A young boy has a new grasp on life thanks to a state-of-the-art medical device.
Jacobi Medical Center recently created a prosthetic arm and hand using 3D printing technology for its youngest patient yet.
Born without forearms or hands, three-year-old Isaac Cruz is adjusting well to his artificial appendage dubbed ‘Mano,’ meaning ‘hand’ in Spanish.
Cruz’s arms were stunted in utero due to congenital amniotic bands.
Amniotic band syndrome is a rare condition caused by strands of the amniotic sac which separate and entangle digits, limbs or other parts of the fetus.
Jacobi plastic surgeon and burn fellow Dr. Cesar Colasante measured Cruz for the device via measuring tape and photogrammetry scanners.
Using the measurements, he custom-designed a prosthesis using CAD/CAM software, imported Cruz’s scan and modeled the parts in contact with the youngster to be a perfect fit.
3D printing molds narrow plastic pieces together creating a three dimensional image to the specifications created in a computer model.
“This is probably the first one like this made for such a young patient,” remarked Dr. Colasante.
Cruz’s attending physician, Dr. Ralph Liebling, chief of Plastic and Reconstructive Surgery at Jacobi, supervised the work.
Since reimbursement models for 3D printed prosthetics are not yet established, Dr. Colasante paid out of pocket for wires, elastics, screws, a harness and spool of polylactic acid for two versions of the prosthetic.
Dr. Colasante and Dr. Andrew Peredo labored evenings and weekends designing and constructing Mano.
Several sessions were required to fit and adjust the device for Cruz’s preference.
The system allows Cruz to close the prosthetic hand by utilizing one arm to position the artificial appendage while the other pulls a trigger to grasp items.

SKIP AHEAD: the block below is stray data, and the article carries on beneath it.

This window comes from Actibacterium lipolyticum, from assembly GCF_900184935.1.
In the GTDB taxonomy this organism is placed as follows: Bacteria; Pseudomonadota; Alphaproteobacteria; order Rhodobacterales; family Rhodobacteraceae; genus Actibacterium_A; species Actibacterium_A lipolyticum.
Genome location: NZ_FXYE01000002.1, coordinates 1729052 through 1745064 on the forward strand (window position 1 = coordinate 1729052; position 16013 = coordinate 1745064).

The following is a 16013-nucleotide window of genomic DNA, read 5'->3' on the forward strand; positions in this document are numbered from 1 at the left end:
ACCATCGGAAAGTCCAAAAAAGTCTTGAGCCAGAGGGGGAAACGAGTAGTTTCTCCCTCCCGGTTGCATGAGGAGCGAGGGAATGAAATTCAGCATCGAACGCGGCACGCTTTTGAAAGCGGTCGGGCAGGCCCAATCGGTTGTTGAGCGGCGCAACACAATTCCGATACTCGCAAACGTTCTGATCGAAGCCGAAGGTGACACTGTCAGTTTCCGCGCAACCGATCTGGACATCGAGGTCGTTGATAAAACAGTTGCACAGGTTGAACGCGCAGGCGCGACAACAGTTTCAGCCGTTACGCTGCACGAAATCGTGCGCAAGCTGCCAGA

An earlier model required bringing his shoulders forward to pull a wire extending from Cruz’s shoulders attached to a back harness in order to grab objects.
The elastic bands on this version provided more resistance than necessary.
Doctors noticed Cruz instinctively attempting to activate the grip using his other arm, however the device was not designed for that purpose.
Dr. Colasante returned to the drawing board to make Mano work as how Cruz wanted.
Weeks after receiving the newest model, Cruz’s father, Alan said his son has become accustomed to the colorful device which he proudly displays to his friends.
“Dr. Colasante really helped Isaac with creating this device,” expressed Alan. “He’s a great person and this arm has helped Isaac a great deal with his everyday tasks.”
Doctors estimate Cruz will outgrow Mano in six months to a year, but since he is pioneering this device it’s unknown how many times Mano can be recalibrated before upgrading to a newer model.
For Cruz’s other arm, Dr. Colasante is designing a myoelectric prosthetic which senses muscle contractions to send a signal to a computer board driving a motor to close the hand.
Approximately 20 Jacobi patients have received 3D printed prosthetics since the hospital pioneered the innovative process in 2015.